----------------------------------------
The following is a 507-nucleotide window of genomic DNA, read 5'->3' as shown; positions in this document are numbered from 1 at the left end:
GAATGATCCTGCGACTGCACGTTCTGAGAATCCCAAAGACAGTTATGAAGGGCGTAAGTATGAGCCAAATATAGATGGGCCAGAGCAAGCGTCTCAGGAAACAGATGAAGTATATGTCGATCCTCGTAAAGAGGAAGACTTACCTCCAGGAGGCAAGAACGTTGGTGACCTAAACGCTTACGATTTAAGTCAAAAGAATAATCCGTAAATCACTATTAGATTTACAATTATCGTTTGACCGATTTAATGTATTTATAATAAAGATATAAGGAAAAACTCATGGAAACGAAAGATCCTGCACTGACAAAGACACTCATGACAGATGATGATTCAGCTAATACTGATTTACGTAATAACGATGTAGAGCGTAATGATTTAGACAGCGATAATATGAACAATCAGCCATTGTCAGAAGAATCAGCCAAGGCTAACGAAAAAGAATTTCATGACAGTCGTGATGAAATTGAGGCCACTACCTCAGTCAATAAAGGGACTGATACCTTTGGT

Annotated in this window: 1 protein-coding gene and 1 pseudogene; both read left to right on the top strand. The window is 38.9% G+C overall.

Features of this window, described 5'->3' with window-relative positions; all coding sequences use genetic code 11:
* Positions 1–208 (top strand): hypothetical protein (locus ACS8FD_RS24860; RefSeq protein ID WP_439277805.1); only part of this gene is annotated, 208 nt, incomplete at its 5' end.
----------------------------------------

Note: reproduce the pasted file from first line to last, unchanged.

The following is a 507-nucleotide window of genomic DNA, read 5'->3' as shown; positions in this document are numbered from 1 at the left end:
GAATGATCCTGCGACTGCACGTTCTGAGAATCCCAAAGACAGTTATGAAGGGCGTAAGTATGAGCCAAATATAGATGGGCCAGAGCAAGCGTCTCAGGAAACAGATGAAGTATATGTCGATCCTCGTAAAGAGGAAGACTTACCTCCAGGAGGCAAGAACGTTGGTGACCTAAACGCTTACGATTTAAGTCAAAAGAATAATCCGTAAATCACTATTAGATTTACAATTATCGTTTGACCGATTTAATGTATTTATAATAAAGATATAAGGAAAAACTCATGGAAACGAAAGATCCTGCACTGACAAAGACACTCATGACAGATGATGATTCAGCTAATACTGATTTACGTAATAACGATGTAGAGCGTAATGATTTAGACAGCGATAATATGAACAATCAGCCATTGTCAGAAGAATCAGCCAAGGCTAACGAAAAAGAATTTCATGACAGTCGTGATGAAATTGAGGCCACTACCTCAGTCAATAAAGGGACTGATACCTTTGGT

Annotated in this window: 1 protein-coding gene and 1 pseudogene; both read left to right on the top strand. The window is 38.9% G+C overall.

Features of this window, described 5'->3' with window-relative positions; all coding sequences use genetic code 11:
* Positions 1–208 (top strand): hypothetical protein (locus ACS8FD_RS24860; RefSeq protein ID WP_439277805.1); only part of this gene is annotated, 208 nt, incomplete at its 5' end.